Yes ok, I agree that you could do this and retain the property that cabal-install is deterministic. However, since you also need to support building from source (because the user could just delete the package database and get the same results) isn't this scheme just a very elaborate way to avoid re-typechecking things in some cases? That is, it doesn't add any new functionality, it just saves repeated work.

Does this feature pay its way? It's still not clear to me. It feels like something we would have to consider in lots of places, like hs-boot files, a kind of tax on people who want to write build systems and tools that work with packages.

I wouldn't be surprised if there were tricky technical problems with implementing it fully too. What about core-to-core compiler plugins? What is the equivalent of ghc -M for fat interface files?

This would mean that we couldn't have C code in a package that depends on something provided by a hole too. Maybe you don't want to support that use case, but given that without fat interfaces it would "just work", it seems a shame to lose it.

Essentially I suppose I worry about losing the simple compilation model that we currently have in the name of saving some time.

comment:12 Changed 2 years ago by simonpj

Edward can correct me but I think it's about more than time/efficiency. To start again from source you need to have all your import paths, CPP settings, etc etc recorded so that you can replay them. You need to copy all the source files, including any C bits, into the installation tree. There's a LOT of front-end stuff to worry about.

But this way all that is gone. We simply have Core; and any C bits are compiled to .o files. Nice!

comment:13 Changed 2 years ago by simonmar

I completely agree that we shouldn't save source files and try to replay compilation from there - indeed I'm suggesting that we shouldn't record/replay anything at all, and just start from the cabal source packages each time we need to compile or typecheck.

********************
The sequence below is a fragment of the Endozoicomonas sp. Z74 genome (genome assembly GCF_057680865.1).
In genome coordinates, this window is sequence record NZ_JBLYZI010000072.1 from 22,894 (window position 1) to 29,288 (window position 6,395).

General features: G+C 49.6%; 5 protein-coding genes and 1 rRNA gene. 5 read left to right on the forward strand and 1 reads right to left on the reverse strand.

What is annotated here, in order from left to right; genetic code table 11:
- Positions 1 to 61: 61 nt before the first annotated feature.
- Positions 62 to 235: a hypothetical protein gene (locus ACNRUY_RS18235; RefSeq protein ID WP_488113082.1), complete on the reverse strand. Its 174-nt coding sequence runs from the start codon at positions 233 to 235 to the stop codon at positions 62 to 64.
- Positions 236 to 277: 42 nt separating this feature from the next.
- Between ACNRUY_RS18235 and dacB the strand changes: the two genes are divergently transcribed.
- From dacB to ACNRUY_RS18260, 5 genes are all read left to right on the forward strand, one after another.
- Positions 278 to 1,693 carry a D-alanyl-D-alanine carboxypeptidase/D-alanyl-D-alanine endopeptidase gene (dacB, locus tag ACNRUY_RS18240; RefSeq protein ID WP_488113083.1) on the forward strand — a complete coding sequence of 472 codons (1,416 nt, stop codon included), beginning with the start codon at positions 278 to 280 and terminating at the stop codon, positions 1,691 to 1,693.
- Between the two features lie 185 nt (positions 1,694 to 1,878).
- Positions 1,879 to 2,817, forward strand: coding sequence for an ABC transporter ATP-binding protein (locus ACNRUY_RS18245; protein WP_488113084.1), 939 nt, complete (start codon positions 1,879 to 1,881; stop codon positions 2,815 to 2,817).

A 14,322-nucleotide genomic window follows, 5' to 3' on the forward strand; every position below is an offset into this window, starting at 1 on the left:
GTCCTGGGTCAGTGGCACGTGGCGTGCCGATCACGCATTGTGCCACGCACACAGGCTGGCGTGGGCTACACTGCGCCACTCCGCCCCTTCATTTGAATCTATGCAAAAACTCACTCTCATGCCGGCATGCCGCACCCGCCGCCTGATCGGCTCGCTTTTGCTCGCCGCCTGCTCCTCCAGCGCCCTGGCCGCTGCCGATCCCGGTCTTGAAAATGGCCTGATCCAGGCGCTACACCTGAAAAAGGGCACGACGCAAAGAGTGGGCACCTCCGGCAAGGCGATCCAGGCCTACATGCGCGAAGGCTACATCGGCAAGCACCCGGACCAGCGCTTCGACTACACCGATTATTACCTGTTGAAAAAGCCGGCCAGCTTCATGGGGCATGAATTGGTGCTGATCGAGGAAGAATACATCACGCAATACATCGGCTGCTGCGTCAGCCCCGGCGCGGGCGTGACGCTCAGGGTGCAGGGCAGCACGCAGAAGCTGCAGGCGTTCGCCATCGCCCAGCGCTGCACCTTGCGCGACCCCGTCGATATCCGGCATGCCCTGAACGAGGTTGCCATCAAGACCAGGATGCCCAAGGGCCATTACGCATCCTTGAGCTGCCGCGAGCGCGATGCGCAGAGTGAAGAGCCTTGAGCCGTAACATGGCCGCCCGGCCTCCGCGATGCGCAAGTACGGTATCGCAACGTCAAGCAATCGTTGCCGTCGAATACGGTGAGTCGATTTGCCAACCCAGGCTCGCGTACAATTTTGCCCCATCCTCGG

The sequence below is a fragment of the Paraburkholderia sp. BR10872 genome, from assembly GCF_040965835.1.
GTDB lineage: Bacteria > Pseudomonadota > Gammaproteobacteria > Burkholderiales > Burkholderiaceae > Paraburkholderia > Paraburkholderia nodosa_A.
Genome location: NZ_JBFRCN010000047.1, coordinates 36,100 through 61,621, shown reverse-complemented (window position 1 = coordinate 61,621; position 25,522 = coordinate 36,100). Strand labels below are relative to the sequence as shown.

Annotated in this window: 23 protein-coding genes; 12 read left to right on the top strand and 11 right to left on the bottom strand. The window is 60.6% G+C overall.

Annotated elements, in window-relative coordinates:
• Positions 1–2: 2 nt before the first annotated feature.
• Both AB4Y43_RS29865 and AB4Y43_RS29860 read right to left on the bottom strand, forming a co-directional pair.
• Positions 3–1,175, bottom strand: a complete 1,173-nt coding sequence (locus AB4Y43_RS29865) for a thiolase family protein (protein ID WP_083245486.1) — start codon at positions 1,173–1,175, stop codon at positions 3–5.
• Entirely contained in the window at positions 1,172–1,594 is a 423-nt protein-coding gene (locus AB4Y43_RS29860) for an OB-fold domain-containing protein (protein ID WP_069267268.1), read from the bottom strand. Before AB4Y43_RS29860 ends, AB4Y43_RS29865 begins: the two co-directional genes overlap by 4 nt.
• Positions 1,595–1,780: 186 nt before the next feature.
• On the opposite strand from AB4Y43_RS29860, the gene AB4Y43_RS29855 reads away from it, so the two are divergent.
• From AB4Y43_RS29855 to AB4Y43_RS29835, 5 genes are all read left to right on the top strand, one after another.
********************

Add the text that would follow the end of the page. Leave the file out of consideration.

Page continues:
Maybe a simple example will help focus this discussion. Imagine we have packages A and B, where A has a B-shaped hole. We can do

cabal install A

which just typechecks A, and we can do

cabal install A B

which compiles A and B. Now, "cabal install A B" must work and produce the same results regardless of whether we previously did "cabal install A", because cabal is just a function from source packages to compiled packages. So the only thing we can do in response to "cabal install A" is to cache something that might be useful later, which is what the fat interface files are: they let us avoid some of the work that we will need to do in a future "cabal install A B" for any B.

Since we have to support "cabal install A B" without a previous "cabal install A", there's no new functionality in saving fat interfaces.

comment:14 Changed 2 years ago by ezyang

Aha! SM, your latest comment pinpointed a misunderstanding. You said that "cabal install A B" must work whether or not "cabal install A" was done previously, thus fat interface files are not necessary. But in fact, even in the case of "cabal install A B", we use fat interfaces to compile an instantiated version of A: you will have to compile to a fat interface first, and THEN finish instantiating and finishing the compilation.

Why is it set up this way? There were a confluence of reasons that pushed us in this direction:

  1. We want GHC(i) to be able to compile Backpack code directly, without requiring Cabal in the loop.
  2. Conversely, we don't want to bake Backpack support into cabal-install; if we do, then alternate package managers like Stack also have to port their own support. (A cabal-install which knows, in "cabal install A B", that A is instantiated with B, knows too much about Backpack for its own good!)
  3. We always need to typecheck A by itself *anyway*, because it may be ill-typed in a way that you won't discover when you instantiate it. The canonical example is:
unit A where
  signature A where
    data T = T
  signature B where
    data T
  module M where
    import qualified A
    import qualified B
    x = A.T :: B.T

A shouldn't type-check, because there is no reason to believe A.T and B.T are the same type. But if B implements A and B with the same T, it is actually possible to compile A instantiated with B.

OK, let me answer some of the other questions more directly:

It feels like something we would have to consider in lots of places, like hs-boot files, a kind of tax on people who want to write build systems and tools that work with packages.

I agree, it does make things more complicated. But you never have to interact with fat interfaces unless you want to build a Backpack package: they all go away once you instantiate things. So I think the complexity here is somewhat opt-in. It's the same deal with some sort of external core format: you don't have to deal with it unless you want to generate external core or compile it.